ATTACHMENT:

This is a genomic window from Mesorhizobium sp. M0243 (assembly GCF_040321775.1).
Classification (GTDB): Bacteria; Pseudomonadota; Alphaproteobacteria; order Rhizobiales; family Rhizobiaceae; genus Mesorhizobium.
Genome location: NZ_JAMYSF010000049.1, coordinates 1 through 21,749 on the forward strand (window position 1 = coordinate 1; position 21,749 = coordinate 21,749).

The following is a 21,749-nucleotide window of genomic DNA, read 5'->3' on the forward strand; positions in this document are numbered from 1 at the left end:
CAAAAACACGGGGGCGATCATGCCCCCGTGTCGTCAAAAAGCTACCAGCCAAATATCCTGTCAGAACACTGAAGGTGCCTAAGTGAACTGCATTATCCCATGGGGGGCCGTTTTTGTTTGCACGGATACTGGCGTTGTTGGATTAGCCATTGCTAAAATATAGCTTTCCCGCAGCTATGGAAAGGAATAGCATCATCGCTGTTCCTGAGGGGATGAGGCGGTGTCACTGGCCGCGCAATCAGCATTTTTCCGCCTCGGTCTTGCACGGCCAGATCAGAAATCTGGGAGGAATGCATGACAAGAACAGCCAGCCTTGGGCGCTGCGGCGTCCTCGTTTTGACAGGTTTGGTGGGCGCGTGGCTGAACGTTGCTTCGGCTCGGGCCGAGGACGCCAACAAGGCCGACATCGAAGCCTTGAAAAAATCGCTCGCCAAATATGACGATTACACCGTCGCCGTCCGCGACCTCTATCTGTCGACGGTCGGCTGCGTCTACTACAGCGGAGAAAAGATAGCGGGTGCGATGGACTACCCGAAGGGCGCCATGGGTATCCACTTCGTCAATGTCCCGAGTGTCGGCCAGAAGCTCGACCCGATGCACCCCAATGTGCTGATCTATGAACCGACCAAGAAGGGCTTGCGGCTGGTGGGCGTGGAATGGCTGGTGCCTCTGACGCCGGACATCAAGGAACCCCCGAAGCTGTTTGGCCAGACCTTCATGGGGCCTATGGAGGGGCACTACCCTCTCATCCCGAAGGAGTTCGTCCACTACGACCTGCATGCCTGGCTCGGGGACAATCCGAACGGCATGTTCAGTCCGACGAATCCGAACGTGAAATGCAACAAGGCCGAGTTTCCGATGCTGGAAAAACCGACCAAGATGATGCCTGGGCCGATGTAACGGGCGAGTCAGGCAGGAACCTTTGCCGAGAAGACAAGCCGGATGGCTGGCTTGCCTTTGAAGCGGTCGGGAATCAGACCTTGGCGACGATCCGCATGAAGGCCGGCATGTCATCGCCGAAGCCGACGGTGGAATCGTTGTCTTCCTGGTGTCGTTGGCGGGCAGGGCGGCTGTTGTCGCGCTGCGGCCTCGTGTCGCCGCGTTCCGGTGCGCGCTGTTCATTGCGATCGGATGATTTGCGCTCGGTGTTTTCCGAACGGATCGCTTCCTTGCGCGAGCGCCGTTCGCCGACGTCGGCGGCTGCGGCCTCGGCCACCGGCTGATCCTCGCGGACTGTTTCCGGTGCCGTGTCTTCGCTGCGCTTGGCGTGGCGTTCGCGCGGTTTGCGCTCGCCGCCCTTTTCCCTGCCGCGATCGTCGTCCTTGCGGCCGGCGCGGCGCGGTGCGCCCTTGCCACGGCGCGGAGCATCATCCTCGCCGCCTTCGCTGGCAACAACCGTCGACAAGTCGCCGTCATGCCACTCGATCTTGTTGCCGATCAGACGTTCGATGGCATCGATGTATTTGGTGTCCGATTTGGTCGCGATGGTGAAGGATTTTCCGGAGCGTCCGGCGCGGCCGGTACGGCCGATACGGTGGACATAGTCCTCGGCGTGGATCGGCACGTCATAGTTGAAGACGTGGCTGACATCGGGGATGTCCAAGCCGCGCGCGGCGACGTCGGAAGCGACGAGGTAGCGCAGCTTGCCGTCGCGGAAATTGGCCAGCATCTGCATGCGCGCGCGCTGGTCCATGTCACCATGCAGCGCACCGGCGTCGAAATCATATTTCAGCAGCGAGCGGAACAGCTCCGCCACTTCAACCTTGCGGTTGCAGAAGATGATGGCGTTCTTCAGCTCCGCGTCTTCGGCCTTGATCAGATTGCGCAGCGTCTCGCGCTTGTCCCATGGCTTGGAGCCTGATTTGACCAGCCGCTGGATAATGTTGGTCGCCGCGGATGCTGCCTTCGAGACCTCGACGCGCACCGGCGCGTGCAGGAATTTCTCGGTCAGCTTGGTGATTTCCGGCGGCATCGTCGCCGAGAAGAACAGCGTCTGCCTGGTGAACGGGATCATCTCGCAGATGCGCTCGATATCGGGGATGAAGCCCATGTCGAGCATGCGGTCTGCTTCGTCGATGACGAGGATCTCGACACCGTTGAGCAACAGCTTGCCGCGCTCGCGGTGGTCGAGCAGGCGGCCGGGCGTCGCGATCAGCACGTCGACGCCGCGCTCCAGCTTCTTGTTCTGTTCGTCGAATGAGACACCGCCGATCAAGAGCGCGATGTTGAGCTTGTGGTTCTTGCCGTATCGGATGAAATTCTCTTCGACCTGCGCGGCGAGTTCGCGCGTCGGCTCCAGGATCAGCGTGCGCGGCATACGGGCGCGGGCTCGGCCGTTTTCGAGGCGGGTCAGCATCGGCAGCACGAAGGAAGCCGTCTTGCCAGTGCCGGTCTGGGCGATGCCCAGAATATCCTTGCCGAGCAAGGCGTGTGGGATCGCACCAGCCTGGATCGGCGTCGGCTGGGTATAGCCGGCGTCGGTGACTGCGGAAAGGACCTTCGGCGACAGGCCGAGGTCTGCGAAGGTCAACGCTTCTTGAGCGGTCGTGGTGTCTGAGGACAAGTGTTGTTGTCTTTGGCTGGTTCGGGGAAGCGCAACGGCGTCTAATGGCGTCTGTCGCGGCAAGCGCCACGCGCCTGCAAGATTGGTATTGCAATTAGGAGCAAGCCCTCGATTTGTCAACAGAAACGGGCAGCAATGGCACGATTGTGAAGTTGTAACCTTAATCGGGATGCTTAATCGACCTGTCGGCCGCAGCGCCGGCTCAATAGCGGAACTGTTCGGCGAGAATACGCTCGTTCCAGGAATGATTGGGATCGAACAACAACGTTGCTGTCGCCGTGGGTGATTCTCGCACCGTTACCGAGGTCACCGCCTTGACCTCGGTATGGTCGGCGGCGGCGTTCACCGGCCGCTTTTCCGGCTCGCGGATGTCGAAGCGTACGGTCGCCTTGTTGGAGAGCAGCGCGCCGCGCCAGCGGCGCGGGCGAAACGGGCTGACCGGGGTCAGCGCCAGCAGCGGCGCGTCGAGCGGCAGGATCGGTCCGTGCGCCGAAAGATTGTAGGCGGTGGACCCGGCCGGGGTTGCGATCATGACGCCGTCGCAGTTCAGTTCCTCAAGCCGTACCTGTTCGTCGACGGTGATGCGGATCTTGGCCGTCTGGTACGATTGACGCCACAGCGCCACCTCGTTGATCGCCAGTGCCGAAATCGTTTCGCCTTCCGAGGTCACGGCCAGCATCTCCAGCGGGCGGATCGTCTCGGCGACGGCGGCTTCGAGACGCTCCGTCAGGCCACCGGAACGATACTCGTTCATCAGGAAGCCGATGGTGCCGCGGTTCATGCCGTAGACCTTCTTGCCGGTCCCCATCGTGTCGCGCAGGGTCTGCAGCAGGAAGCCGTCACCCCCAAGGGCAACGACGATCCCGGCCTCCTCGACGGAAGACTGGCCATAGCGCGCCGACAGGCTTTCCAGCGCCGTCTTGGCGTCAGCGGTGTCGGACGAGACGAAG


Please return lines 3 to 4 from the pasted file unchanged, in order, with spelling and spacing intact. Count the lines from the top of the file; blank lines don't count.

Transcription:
Genome location: NZ_JAMYSF010000049.1, coordinates 1 through 21,749 on the forward strand (window position 1 = coordinate 1; position 21,749 = coordinate 21,749).

The following is a 21,749-nucleotide window of genomic DNA, read 5'->3' on the forward strand; positions in this document are numbered from 1 at the left end: